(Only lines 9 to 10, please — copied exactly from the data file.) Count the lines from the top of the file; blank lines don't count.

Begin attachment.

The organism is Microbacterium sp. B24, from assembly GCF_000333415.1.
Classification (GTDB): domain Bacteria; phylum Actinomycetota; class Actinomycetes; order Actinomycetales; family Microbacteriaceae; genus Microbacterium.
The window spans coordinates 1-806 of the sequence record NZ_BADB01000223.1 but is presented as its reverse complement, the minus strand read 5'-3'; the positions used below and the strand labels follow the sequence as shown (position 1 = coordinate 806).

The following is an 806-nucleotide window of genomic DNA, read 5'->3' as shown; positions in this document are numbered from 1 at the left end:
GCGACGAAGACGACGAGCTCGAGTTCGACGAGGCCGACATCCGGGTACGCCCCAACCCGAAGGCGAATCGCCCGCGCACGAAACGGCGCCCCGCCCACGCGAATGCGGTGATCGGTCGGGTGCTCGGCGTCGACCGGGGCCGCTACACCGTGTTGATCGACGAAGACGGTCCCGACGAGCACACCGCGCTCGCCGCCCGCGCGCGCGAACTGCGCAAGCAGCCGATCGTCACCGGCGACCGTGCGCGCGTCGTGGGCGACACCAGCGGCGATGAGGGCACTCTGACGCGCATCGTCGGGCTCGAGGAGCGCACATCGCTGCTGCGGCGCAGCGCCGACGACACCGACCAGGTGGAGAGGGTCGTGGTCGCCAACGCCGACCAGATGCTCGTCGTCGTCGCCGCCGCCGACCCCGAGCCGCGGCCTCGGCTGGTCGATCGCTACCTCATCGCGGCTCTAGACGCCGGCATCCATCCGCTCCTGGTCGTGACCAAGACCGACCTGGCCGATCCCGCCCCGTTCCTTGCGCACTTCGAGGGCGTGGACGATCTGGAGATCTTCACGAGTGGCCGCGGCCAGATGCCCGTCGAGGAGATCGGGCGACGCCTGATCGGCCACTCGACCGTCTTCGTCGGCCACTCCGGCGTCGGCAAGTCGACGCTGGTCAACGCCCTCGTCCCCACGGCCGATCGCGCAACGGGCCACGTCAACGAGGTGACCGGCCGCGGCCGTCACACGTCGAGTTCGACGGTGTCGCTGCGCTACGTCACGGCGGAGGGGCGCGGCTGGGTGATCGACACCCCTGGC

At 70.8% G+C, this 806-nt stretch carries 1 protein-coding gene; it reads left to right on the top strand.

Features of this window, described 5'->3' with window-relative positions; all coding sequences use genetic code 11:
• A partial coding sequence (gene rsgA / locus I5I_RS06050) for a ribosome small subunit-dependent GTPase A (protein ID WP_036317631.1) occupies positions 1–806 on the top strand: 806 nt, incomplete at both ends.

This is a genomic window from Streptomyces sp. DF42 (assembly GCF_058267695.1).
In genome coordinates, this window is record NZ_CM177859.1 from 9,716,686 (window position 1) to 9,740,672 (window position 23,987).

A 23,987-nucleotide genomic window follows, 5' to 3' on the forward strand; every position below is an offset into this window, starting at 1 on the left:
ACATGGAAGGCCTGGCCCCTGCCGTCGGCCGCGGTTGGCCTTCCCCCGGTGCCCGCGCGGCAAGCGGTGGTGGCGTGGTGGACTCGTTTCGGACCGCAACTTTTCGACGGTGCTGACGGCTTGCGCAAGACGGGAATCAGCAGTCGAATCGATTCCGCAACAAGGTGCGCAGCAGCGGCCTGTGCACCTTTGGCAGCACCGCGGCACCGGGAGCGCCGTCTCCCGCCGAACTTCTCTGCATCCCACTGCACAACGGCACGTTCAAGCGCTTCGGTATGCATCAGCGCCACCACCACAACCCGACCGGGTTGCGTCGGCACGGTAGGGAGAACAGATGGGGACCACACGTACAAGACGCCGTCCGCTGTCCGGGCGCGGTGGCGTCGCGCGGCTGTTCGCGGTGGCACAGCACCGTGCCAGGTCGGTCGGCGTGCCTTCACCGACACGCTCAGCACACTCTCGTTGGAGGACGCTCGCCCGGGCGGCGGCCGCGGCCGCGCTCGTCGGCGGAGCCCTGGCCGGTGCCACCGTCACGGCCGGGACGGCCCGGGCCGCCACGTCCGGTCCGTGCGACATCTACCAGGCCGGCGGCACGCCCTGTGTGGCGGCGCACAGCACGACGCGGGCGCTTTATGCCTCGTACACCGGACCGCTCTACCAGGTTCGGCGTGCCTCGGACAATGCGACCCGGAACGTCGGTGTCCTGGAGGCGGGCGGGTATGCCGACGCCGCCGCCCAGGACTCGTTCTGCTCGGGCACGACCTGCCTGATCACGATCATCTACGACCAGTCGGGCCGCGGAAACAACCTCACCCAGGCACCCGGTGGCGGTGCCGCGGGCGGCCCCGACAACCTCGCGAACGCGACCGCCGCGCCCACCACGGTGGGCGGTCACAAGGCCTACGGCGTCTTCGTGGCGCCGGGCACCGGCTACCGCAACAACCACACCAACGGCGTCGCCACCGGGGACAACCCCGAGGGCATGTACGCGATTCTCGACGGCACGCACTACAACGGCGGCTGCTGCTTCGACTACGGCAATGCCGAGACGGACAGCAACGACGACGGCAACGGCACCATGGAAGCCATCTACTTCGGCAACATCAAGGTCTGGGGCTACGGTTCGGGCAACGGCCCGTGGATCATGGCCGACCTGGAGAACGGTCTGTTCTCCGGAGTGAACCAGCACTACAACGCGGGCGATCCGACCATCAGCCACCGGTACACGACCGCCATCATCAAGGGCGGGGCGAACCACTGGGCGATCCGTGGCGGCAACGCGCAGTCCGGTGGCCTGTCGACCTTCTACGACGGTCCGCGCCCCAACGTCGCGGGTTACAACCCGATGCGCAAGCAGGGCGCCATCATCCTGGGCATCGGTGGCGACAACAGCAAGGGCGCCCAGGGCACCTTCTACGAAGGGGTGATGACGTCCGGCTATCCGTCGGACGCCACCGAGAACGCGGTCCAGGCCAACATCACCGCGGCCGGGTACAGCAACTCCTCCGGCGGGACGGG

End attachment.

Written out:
This is a genomic window from Streptomyces sp. DF42 (assembly GCF_058267695.1).
In genome coordinates, this window is record NZ_CM177859.1 from 9,716,686 (window position 1) to 9,740,672 (window position 23,987).